Environmental Information for Sweeping Professionals
How Do We Judge the Equivalency of New Treatment BMPs?This article was initially published in a newsletter called Stormwater Treatment Northwest©.
You may reach Gary Minton, the producer of this newsletter, via email sent to email@example.com. Roger Sutherland, the primary author of the article, may be reached at firstname.lastname@example.org.
HIGH EFFICIENCY SWEEPING or "CLEAN A STREET, SAVE A SALMON!"
Could the answer to the ultimate survival of our northwest salmon be high-efficency sweeping? Could it be this simple? Of course not, since the solution to this complicated problem involves more than just water quality. However, for our urban waterways that receive a large dose of pollutant runoff, this may be the most effective pollution reduction technique ever conceived. And it could become an extremely important element of any successful salmon recovery plan. Stop and consider the following reality. So much discussion and regulatory effort is devoted to controlling pollution from new developments. But, even in a rapidly growing area, new development represents only a small portion of the area that drains to our streams. What do we do about improving the situation in areas already extensively developed? High-efficiency sweeping may be one important part of the solution. Hence, this issue is devoted to new developments in sweeping, which professionals who are involved in this subject are calling high-efficiency sweeping. This issue has been written by Roger Sutherland, who is very active in, and considered a national expert on, the subject. Any comments or questions you have about this edition you may direct to Roger at email@example.com.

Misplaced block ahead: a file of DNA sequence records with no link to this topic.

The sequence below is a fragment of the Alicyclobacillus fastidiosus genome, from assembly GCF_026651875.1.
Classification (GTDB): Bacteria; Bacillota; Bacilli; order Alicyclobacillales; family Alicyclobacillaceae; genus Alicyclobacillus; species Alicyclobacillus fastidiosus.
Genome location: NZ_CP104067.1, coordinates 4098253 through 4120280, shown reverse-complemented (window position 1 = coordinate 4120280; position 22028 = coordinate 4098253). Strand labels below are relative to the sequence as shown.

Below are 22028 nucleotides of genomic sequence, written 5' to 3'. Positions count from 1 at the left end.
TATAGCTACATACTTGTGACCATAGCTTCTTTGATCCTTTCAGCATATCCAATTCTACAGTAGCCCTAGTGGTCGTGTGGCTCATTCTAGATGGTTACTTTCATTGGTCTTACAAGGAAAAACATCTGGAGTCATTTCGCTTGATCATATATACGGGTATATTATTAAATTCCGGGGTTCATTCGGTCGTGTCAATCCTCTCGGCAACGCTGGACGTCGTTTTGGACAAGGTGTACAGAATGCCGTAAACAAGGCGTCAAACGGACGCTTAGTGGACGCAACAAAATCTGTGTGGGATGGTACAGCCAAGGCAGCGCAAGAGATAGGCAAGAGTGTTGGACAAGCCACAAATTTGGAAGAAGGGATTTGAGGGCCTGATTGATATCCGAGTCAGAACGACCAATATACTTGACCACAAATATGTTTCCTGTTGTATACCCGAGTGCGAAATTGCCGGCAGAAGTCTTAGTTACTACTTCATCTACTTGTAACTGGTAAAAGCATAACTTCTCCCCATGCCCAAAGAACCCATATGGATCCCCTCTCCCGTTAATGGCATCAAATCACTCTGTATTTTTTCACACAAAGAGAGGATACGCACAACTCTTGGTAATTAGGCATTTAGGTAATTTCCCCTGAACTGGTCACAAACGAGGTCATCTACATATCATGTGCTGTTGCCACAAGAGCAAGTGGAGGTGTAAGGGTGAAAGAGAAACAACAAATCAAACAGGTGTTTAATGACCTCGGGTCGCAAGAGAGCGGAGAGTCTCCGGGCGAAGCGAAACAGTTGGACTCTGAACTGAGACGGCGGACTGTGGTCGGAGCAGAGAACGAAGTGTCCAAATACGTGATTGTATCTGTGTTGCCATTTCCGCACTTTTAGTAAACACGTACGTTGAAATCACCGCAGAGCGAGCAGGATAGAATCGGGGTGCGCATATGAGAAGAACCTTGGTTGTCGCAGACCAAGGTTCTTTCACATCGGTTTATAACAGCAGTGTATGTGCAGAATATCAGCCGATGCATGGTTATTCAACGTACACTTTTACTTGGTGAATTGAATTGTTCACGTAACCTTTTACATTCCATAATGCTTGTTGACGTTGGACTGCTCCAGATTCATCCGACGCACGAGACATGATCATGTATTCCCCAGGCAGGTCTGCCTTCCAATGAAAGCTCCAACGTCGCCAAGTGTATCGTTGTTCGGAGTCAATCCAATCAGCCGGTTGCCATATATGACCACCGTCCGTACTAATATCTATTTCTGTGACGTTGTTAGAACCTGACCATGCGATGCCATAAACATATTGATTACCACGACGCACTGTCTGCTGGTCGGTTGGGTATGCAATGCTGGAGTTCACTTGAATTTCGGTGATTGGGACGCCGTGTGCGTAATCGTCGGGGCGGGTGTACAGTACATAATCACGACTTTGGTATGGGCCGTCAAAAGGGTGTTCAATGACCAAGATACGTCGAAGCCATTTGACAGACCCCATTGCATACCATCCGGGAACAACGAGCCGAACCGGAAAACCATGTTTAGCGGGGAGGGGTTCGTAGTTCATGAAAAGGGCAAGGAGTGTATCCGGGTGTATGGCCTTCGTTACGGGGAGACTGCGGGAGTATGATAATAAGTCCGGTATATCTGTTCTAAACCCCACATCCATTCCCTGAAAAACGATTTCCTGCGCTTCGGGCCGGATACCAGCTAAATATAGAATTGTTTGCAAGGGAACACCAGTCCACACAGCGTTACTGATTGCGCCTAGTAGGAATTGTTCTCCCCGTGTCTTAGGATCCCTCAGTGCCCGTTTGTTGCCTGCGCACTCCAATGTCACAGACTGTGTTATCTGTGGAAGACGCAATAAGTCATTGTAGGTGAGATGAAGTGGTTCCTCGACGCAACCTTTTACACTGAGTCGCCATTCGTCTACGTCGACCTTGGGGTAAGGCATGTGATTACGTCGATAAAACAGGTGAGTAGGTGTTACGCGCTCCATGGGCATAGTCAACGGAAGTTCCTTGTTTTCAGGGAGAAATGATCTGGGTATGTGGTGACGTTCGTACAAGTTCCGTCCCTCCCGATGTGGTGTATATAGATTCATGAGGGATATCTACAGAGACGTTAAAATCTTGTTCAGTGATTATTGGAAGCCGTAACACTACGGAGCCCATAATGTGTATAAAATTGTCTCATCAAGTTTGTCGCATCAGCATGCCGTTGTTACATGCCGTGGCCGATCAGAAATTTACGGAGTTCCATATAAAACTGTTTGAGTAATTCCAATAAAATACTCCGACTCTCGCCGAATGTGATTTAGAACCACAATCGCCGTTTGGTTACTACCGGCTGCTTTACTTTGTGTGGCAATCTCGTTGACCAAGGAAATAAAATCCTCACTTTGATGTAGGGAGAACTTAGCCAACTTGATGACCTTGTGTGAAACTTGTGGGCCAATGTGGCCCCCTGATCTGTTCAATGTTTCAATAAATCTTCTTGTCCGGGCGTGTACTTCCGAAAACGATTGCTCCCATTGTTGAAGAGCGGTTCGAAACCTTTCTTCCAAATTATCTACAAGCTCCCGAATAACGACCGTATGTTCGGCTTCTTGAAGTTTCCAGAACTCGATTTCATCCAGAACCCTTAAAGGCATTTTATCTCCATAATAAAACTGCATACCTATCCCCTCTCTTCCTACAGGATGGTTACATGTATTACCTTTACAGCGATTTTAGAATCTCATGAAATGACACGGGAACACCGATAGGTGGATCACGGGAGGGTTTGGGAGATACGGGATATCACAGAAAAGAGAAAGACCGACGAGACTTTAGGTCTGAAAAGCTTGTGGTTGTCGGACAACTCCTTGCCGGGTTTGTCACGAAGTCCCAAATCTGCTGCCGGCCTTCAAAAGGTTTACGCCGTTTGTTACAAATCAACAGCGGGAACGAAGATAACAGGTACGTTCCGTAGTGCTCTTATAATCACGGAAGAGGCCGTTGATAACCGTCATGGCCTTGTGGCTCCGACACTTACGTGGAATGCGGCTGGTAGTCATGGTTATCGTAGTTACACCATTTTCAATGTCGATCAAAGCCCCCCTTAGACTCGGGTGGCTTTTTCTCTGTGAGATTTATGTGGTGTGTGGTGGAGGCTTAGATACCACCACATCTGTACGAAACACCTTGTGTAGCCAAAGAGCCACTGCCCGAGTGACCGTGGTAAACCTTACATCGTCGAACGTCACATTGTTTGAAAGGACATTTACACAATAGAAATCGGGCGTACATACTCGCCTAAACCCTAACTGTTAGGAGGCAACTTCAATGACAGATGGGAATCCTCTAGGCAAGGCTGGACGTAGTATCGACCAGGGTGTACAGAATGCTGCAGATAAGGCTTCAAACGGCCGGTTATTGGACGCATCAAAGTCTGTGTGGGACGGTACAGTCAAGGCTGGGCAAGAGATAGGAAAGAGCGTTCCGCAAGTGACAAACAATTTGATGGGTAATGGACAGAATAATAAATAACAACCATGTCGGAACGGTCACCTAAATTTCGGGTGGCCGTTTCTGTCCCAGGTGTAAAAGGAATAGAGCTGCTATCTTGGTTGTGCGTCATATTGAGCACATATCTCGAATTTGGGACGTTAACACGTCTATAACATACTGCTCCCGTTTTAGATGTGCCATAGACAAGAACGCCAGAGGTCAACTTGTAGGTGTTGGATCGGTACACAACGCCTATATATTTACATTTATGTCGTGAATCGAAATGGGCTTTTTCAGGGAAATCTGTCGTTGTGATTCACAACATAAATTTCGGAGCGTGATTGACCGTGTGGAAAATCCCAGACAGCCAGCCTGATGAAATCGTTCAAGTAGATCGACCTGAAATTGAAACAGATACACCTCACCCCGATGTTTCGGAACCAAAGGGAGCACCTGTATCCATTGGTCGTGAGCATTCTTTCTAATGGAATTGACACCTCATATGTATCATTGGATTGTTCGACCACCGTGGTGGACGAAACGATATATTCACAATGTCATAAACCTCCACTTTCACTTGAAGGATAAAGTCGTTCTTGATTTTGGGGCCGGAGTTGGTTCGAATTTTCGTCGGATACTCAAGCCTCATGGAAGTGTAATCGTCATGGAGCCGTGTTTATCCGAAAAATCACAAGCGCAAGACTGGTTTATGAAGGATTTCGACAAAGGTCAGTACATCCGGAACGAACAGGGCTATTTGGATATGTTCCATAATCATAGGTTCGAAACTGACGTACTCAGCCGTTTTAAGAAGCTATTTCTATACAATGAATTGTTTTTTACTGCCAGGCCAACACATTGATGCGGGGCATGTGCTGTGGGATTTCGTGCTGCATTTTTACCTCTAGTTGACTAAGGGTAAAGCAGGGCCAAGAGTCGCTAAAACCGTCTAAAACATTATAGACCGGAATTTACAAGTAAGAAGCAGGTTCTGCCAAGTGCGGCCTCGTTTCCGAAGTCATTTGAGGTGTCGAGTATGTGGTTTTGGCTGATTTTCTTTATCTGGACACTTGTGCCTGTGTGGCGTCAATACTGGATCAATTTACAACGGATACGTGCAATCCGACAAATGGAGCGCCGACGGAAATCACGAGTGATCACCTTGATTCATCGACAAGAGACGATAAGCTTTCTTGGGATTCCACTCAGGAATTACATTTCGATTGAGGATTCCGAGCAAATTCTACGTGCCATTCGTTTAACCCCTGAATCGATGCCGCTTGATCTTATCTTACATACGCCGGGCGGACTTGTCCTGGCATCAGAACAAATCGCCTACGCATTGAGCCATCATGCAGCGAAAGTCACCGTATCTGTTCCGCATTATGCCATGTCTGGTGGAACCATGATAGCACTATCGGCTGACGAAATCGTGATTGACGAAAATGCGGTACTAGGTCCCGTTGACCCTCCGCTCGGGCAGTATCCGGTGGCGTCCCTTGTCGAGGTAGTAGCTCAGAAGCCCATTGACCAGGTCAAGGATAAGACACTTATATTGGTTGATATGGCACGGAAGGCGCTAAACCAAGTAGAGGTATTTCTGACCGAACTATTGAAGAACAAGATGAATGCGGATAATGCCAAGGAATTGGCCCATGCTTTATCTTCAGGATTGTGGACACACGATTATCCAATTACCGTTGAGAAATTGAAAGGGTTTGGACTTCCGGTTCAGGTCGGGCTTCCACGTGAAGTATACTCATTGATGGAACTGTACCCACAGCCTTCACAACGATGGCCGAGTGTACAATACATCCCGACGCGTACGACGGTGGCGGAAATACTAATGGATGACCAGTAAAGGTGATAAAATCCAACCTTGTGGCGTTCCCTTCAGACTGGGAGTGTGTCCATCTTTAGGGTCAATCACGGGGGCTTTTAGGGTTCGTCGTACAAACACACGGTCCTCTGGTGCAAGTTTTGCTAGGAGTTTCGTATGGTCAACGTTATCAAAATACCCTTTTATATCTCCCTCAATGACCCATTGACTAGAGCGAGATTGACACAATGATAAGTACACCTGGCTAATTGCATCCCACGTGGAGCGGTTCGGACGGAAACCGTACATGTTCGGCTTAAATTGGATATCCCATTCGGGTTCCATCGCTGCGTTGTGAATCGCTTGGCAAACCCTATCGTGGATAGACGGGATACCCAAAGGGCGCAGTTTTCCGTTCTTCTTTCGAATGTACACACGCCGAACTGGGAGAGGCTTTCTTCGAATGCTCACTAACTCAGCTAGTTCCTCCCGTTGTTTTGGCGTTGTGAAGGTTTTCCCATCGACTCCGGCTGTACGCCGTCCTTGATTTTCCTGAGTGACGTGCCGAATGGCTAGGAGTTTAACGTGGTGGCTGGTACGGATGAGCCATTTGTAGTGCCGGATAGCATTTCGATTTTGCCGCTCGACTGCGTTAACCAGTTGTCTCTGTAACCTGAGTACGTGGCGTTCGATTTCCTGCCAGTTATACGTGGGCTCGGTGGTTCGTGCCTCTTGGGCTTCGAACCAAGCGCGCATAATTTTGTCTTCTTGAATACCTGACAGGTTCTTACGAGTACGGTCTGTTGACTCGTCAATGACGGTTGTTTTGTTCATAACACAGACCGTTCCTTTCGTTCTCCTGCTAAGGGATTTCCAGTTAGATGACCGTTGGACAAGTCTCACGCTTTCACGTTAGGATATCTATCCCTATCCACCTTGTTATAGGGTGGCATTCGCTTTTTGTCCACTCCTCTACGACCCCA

DID YOU SAY SWEEP A STREET? OR WAS THERE A REASON YOU USED THE WORD "CLEAN"?
Using a street sweeper to clean a street is preferred over flushing. However, from the perspective of the salmon, only one type of street sweeper will actually get the street clean. That type of sweeper has been referred to as a "high efficiency sweeper," since by definition it is highly efficient in picking up a large portion of the very fine particulate material found accumulated on street surfaces.
This material, commonly referred to as "street dirt," is highly contaminated with all of the pollutants found in stormwater runoff. As such, the street dirt that accumulates on impervious areas, such as the streets, driveways and parking lots that are directly connected to the urban waterways via a storm sewer system, have been identified over and over again as the primary source of urban nonpoint pollutants entering the waterways of the nation.
WHAT ARE THE CHARACTERISTICS OF A HIGH EFFICIENCY SWEEPER?